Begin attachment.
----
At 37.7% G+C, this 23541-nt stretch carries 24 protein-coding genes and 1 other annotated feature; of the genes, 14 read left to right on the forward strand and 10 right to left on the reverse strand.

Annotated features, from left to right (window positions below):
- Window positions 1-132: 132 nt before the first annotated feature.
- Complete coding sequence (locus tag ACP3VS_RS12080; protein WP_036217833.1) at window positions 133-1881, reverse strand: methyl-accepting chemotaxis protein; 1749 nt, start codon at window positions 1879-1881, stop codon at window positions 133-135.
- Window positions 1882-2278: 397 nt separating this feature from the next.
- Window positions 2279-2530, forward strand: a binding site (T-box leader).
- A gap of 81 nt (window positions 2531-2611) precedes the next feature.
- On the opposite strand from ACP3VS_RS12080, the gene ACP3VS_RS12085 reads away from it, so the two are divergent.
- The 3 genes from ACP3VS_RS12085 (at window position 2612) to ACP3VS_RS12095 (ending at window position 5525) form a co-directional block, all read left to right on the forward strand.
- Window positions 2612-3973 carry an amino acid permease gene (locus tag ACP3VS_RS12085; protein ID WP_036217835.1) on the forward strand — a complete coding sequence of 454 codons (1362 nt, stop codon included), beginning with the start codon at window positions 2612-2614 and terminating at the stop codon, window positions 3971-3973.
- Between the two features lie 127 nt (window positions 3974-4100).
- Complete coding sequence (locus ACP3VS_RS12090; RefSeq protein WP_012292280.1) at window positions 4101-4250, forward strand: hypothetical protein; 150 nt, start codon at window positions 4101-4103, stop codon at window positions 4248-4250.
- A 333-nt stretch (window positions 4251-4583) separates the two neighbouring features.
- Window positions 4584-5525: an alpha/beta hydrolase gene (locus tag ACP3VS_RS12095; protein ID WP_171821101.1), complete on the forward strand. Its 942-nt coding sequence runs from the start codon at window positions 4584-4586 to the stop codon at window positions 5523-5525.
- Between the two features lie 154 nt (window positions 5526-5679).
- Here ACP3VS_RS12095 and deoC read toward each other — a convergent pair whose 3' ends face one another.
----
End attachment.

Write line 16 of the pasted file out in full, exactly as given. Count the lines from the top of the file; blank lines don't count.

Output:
- Here ACP3VS_RS12095 and deoC read toward each other — a convergent pair whose 3' ends face one another.